Assessing the state on biofuels development across Africa with any degree of accuracy or fairness is always a challenge, given the vastness and diversity of the continent.
The complexity of the task is even greater at the moment as the impact of Russia’s invasion of Ukraine impacts on previous plans for Africa’s transition away from fossil fuels as the world seeks ‘short-term’ alternatives to Russian oil and gas.
While it is certainly possible to conclude that substantial points of progress are being made by some African countries, it is also true that the size of the transition challenge can make it seem that almost nothing is taking place in others.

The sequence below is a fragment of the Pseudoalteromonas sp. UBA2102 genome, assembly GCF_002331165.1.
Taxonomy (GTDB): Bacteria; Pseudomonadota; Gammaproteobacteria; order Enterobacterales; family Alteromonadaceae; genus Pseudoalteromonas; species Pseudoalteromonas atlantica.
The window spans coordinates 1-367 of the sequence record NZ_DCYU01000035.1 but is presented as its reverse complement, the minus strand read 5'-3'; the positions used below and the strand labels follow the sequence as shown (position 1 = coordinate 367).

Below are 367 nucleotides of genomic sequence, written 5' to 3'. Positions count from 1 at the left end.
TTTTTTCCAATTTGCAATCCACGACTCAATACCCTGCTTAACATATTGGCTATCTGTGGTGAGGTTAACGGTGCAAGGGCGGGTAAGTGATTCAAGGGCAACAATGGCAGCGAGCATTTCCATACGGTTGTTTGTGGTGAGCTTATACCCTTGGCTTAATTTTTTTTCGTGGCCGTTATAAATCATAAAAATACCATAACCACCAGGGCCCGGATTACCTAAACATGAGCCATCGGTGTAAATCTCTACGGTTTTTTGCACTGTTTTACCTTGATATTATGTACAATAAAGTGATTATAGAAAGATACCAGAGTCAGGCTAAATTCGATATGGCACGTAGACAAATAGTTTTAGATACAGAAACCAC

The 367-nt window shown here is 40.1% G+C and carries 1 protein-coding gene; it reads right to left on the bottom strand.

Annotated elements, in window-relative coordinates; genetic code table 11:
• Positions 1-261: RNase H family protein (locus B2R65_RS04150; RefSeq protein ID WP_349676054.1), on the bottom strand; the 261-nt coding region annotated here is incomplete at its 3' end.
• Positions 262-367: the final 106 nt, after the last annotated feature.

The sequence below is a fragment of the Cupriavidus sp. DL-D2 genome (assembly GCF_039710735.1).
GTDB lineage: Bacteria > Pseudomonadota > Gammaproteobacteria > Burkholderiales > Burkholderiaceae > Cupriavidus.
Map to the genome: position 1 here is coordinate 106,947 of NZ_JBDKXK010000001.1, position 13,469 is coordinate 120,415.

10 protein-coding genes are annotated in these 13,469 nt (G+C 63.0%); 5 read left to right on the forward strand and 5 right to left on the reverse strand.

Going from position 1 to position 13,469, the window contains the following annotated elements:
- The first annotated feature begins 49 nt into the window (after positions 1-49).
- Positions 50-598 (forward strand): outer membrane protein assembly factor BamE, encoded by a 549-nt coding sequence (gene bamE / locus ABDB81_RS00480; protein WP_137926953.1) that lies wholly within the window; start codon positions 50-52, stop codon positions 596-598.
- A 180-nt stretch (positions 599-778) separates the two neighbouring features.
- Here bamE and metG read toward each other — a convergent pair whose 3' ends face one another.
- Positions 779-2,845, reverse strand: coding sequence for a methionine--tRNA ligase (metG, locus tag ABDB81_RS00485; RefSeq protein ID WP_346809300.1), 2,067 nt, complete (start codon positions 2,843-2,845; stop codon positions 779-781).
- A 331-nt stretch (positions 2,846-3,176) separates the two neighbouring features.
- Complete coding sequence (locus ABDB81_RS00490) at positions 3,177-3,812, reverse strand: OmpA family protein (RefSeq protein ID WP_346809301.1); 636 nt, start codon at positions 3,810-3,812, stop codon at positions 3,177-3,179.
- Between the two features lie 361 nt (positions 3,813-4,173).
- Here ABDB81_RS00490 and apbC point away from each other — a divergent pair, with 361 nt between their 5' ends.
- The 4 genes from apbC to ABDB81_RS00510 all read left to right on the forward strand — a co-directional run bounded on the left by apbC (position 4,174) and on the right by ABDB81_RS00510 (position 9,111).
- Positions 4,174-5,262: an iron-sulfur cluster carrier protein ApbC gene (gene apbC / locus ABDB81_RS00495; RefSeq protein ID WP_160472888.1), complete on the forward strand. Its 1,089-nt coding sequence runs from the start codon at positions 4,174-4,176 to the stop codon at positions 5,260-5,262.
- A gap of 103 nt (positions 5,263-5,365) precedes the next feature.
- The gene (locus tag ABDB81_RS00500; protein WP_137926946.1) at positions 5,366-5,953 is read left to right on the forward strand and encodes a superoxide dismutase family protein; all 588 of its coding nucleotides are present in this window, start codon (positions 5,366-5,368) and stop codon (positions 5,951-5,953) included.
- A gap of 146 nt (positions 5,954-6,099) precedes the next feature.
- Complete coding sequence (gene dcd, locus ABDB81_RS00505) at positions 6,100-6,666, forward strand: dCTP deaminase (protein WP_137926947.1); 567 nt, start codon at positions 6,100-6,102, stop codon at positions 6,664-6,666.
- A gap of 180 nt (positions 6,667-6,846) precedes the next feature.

Even in countries or regions where good advances are being made, the extent to which new projects are being successfully managed is invariably dwarfed by the scale of the marketplace, with its ability to keep absorbing more and more new energy.
Take the Africa Biogas Partnership Programme (ABPP), for example. Launched in 2009 with the aim of developing a viable biodigester market in Sub-Saharan Africa, the programme initially covered Burkina Faso, Ethiopia, Kenya,...
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